The Berean Expositor
Volume 36 - Page 89 of 243
Index | Zoom
Paul's Gospel had an historic basis (I Cor. 15: 1-10). It had moreover a
definite doctrine of the Person of Christ (Rom. 1: 1-4), the birth, death and
resurrection of the Son of God being basic.
In I Cor. 15: Paul says of the risen Christ "He was seen of Cephas, then of
the twelve". Luke alone mentions the appearance of Cephas (Luke 24: 34).
Luke lays great stress upon the fact that the ceremonial law was observed at
the birth of Christ (Luke 2: 21), which provides a background to the words of
Gal. 4: 4 and Col. 2: 11.
Paul's description of a "widow indeed" (I Tim. 5: 5) is foreshadowed by Anna
(Luke 2: 37).
The acceptable year of the Lord (Luke 4: 19 and II Cor. 6: 2); the title
"steward" (Luke 12: 42 and I Cor. 4: 1); the condition of alienation as one of
death (Luke 15: 24, 32 and Eph. 4: 18); the use of the word "revealed" in
connection with the second coming (Luke 17: 30 and I Cor. 1: 7);  the
comment "for all live unto Him" (Luke 20: 38 with Rom. 14: 7; II Cor. 5: 14);
the reference to the "times of the Gentiles" (Luke 21: 24 with Rom. 11: 25)
and the close association of the ascension with the resurrection observable in the
gospel and the epistles.
Luke's record of the institution of the Lord's supper (Luke 22: 19, 20) is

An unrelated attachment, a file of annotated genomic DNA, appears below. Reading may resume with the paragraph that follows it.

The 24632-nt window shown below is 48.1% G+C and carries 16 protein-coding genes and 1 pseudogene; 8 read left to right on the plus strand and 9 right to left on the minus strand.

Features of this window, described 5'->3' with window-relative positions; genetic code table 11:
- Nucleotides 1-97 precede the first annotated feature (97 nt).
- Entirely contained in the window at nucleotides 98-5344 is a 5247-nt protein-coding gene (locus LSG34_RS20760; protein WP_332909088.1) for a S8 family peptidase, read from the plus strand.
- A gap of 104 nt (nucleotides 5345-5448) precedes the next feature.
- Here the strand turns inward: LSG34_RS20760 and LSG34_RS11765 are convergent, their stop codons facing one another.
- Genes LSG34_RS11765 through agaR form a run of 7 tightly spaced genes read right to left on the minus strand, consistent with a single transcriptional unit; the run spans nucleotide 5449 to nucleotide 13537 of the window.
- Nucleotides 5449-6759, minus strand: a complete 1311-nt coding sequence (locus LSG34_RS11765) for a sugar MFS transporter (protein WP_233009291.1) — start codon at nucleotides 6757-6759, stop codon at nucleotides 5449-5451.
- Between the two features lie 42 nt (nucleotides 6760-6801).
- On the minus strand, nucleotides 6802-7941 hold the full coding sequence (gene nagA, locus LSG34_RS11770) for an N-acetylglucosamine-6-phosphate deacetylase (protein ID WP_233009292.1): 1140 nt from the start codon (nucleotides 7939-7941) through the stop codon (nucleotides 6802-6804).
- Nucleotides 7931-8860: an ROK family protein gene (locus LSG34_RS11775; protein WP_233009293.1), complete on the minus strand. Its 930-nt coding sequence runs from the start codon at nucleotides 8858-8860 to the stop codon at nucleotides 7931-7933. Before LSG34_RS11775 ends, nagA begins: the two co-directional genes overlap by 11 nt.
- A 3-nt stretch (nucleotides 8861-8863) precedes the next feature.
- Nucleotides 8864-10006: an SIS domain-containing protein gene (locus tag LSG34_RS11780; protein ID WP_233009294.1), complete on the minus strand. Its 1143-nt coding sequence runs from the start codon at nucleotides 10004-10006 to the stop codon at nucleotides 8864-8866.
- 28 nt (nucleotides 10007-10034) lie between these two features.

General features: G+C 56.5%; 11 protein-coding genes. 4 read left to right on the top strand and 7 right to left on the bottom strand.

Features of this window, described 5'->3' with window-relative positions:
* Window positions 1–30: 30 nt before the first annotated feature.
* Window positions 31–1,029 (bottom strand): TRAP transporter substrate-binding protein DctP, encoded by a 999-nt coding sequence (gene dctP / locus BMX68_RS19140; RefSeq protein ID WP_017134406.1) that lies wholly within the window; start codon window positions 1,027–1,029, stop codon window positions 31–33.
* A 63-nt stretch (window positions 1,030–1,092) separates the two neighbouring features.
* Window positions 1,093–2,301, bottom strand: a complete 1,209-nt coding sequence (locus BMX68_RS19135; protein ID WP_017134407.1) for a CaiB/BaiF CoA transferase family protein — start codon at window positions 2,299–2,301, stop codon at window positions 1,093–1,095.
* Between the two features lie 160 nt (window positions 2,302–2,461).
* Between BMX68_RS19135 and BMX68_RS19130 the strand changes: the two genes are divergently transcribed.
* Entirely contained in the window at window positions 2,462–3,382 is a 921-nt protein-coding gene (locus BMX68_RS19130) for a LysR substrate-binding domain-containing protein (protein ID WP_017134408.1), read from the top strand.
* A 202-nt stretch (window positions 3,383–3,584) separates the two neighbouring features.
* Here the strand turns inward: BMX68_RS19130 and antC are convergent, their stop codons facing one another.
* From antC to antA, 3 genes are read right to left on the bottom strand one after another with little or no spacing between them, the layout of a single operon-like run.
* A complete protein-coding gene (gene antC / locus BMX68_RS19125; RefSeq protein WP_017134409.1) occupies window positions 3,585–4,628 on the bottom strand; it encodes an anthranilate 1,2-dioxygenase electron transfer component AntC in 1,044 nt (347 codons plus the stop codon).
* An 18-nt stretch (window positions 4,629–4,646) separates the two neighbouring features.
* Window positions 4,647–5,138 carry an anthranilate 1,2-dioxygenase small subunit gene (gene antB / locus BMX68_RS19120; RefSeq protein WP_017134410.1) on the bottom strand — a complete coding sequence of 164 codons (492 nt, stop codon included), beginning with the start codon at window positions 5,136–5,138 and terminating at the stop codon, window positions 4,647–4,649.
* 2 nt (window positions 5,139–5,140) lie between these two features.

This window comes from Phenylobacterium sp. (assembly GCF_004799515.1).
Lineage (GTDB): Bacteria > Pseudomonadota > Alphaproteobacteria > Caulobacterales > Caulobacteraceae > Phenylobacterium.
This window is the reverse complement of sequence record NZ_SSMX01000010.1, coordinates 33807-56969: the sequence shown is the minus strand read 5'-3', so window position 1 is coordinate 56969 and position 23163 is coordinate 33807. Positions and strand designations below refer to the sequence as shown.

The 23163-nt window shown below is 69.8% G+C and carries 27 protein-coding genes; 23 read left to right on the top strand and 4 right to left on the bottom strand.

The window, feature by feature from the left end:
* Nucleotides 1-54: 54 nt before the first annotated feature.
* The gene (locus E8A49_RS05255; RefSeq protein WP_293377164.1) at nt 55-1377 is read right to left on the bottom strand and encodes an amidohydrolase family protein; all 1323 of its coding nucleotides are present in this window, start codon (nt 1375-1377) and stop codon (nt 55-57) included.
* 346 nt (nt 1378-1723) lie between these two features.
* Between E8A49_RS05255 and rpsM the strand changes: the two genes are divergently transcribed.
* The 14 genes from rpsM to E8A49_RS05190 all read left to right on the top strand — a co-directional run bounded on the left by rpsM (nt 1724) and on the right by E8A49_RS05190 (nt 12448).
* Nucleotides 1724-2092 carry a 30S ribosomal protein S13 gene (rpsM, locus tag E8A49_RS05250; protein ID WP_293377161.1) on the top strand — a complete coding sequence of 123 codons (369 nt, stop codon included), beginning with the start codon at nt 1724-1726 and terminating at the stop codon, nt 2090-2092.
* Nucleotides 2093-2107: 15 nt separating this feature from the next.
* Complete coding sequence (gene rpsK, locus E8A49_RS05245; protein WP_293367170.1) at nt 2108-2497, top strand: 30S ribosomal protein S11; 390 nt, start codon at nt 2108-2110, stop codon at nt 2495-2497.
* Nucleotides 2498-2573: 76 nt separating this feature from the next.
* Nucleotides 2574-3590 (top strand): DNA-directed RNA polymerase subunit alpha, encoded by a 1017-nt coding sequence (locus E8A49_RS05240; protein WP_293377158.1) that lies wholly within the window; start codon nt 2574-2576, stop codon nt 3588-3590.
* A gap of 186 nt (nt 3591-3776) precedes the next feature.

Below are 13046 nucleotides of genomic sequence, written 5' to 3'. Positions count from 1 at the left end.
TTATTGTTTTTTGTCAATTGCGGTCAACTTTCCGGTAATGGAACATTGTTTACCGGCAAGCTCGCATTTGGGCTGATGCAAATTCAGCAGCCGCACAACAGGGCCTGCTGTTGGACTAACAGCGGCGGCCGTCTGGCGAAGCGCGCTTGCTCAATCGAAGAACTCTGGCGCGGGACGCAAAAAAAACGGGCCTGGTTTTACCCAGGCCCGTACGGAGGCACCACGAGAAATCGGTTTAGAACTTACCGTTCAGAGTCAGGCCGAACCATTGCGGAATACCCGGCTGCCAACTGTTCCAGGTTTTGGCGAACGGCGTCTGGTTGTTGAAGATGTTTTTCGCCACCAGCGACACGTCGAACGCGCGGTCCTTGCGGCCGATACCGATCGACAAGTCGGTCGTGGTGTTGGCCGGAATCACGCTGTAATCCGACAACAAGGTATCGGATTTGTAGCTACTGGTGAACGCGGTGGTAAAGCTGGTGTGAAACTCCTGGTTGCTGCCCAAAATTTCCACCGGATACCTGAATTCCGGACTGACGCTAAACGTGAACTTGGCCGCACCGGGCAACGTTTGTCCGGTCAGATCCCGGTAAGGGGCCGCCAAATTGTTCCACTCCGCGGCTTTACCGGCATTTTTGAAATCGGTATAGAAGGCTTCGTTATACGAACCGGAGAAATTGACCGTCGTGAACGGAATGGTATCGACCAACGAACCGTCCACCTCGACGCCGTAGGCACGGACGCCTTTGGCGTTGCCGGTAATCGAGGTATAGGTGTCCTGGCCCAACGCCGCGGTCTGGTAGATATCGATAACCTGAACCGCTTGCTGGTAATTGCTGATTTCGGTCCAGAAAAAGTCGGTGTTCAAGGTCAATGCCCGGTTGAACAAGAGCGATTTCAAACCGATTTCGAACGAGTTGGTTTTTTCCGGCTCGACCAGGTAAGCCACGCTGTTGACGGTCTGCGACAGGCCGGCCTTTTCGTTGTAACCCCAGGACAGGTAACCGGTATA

followed very closely by the record of  I Cor. 11: 23-26,  and it must be
remembered that in both this institution, and the summary of the gospel given in
I Cor. 15:, Paul declares "I have received of the Lord" and "that which I also
Verbal coincidences as the use of  katecheo  "catechize"  (Luke 1: 4;
Gal. 6: 6);  "children of light" (Luke 16: 8; I Thess. 5: 4);  the possible
reference in I Tim. 2: 15 "the childbearing" to the account given of the birth of
the Saviour in Luke's Gospel and the use of the word ophthe in Luke 22: 43
and I Tim. 3: 16 "seen of angels".
If the exhortation "Let the word of Christ dwell in you richly" (Col. 3: 16)
refers to a scriptural record, a record moreover that contains the only Christian
hymns recorded in the New Testament then Luke's gospel may be intended by
the apostle under the heading "the Word of Christ". Again when the apostle
beseeches the Corinthian Christians "by the meekness and gentleness of Christ"
(II Cor. 10: 1) some such record as that of Luke seems intended.
Other links with Paul's Gospel will be brought to light when we institute a comparison
between the Gospel of Matthew and that of Luke.